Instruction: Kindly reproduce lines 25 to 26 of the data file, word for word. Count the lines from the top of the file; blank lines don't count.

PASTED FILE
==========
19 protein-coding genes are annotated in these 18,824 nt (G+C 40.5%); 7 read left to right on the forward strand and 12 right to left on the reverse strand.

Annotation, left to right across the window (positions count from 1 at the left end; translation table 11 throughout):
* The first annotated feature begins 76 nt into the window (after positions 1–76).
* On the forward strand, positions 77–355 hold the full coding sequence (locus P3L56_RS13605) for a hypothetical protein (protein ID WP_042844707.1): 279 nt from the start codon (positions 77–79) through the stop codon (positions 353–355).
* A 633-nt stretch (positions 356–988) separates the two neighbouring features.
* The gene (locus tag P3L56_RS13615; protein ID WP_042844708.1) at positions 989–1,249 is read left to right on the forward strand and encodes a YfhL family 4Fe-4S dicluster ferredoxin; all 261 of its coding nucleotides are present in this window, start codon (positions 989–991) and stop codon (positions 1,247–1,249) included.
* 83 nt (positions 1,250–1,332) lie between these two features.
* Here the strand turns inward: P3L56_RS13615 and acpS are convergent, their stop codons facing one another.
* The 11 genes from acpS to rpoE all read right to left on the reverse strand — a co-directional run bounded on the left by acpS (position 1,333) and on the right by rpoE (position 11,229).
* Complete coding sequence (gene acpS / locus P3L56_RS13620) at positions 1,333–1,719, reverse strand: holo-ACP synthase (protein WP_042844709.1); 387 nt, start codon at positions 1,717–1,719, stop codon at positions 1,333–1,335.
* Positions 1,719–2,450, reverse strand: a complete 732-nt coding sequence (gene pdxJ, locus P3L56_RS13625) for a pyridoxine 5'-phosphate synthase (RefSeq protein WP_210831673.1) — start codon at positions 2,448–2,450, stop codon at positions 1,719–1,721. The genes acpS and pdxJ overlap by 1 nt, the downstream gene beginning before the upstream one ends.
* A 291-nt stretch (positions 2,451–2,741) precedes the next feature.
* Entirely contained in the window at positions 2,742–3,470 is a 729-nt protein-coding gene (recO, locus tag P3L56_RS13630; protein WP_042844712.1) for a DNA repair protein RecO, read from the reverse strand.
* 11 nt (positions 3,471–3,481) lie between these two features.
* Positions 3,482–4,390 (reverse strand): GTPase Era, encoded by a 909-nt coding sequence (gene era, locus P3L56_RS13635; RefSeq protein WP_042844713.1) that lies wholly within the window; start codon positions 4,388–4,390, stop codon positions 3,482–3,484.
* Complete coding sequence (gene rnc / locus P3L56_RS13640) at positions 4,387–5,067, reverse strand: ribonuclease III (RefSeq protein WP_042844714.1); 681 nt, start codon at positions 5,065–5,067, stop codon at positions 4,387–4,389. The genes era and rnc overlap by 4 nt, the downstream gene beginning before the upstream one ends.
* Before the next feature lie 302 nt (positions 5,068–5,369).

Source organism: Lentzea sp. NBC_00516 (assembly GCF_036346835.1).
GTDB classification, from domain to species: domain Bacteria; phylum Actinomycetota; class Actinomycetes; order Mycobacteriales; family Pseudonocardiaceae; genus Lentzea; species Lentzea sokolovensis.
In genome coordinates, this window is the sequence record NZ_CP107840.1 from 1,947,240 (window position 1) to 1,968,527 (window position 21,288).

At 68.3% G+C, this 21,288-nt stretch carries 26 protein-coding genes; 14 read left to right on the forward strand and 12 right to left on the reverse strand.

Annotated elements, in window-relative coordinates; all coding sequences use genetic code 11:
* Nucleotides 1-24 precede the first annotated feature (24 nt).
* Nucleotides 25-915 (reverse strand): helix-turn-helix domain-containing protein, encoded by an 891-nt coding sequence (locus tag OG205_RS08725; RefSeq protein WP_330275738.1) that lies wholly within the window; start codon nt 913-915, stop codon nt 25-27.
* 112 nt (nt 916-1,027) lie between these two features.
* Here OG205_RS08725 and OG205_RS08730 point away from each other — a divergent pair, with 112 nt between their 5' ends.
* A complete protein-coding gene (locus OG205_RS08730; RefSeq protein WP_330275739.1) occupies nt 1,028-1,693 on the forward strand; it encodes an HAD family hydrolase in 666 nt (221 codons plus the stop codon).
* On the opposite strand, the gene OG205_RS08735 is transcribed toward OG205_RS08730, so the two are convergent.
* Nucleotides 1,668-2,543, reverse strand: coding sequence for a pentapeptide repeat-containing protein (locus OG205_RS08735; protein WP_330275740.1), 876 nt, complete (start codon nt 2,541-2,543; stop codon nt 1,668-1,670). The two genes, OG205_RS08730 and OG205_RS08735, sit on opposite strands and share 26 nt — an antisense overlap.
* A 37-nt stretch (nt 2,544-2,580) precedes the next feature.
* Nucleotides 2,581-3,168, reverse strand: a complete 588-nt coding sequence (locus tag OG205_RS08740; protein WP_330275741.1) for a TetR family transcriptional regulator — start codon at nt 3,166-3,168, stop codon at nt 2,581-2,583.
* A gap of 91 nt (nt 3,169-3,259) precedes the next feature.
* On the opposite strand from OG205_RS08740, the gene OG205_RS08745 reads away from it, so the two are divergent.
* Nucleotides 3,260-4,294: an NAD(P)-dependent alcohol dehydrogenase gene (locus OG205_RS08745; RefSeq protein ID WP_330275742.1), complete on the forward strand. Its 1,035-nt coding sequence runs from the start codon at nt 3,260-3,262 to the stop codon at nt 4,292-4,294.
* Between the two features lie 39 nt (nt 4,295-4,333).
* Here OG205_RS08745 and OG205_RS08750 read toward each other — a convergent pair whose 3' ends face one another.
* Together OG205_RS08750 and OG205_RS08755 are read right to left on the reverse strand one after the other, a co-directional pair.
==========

* 112 nt (nt 916-1,027) lie between these two features.
* Here OG205_RS08725 and OG205_RS08730 point away from each other — a divergent pair, with 112 nt between their 5' ends.